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Enlivening Ourselves

Dear Dr. Norquist:
My fiancée and I differ in how we spend money, and I worry that this will be a problem when we get married. I’ve always saved and tried to spend my money judiciously, whereas she seems to spend more emotionally. I mean, she’ll see a pair of shoes she just has to have, so she’ll get it on the spot. She isn’t in debt, so she is not irresponsible that way, but she doesn’t plan and think things over as much as I do before she buys something. Do you think this difference in terms of spending will be a problem for us?

Dr. Norquist responds:
This situation probably reflects familial differences about spending and how finances should be handled. In readying yourself for marriage, it would be good to discuss this, and decide in a broader sense what you each believe about money and how it should be dealt with. When this is clear to each of you, decide how to acknowledge both of your needs/beliefs within your marriage and yet still be working together toward common goals. Consider how much autonomy you each need in spending, and what decisions about spending should be made jointly.
Money is a form of energy, a resource that can be used consciously to create positive, up lifting results or used unconsciously, with neutral, draining, or negative results. Money can be used to plant seeds that sprout new growth, or it can be scattered aimlessly in ways that do not produce growth. One can have plenty of money, but through fear of loss, or lack, can create a life lacking the emotional experiences of joy and abundance.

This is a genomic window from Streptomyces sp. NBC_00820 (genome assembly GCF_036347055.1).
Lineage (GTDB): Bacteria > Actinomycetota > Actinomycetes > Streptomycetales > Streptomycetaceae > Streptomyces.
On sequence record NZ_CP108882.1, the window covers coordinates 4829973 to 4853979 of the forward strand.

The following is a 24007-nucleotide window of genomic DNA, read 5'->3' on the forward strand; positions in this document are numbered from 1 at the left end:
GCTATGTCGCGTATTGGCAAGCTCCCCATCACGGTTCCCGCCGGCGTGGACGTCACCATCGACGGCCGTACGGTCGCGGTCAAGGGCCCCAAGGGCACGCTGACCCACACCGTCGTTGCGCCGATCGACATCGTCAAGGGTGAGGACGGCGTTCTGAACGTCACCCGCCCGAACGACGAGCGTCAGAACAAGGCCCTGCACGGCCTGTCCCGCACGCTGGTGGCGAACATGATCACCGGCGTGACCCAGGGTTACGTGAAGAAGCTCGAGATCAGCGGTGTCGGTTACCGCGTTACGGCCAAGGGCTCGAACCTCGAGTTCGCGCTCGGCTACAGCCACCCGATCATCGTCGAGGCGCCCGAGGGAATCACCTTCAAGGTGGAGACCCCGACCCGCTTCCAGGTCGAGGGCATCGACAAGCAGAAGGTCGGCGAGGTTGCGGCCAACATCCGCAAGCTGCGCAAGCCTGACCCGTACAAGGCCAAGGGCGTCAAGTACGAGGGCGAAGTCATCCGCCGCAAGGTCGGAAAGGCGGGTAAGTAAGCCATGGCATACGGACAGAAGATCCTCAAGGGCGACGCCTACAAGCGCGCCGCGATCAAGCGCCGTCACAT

The opposite is also true. I’ve heard money described as “life energy spent.” Viewing your financial resources as the result of the spending of your own life energy (for example, through your hours at work) tends to lead to a desire to spend it more consciously. You and your finance could use this concept to bring your spending more in line with what you desire to create together and what your common goals are in life.

(Dr. Sallie Norquist is a licensed psychologist (NJ #2371) in private practice and is director of Chaitanya Counseling Services, a center for upliftment and enlivenment, in Hoboken.) Dr. Norquist and the staff of Chaitanya invite you to write them at Chaitanya Counseling Services, 51 Newark St., Suite 202, Hoboken, NJ 07030 or www.chaitanyacounseling.com or by e-mail at drnorquist@chaitanyacounseling.com, or by fax at (201) 656-4700. Questions can address various topics, including relationships, life’s stresses, difficulties, mysteries and dilemmas, as well as questions related to managing stress or alternative ways of understanding health-related concerns. 2017 Chaitanya Counseling Services

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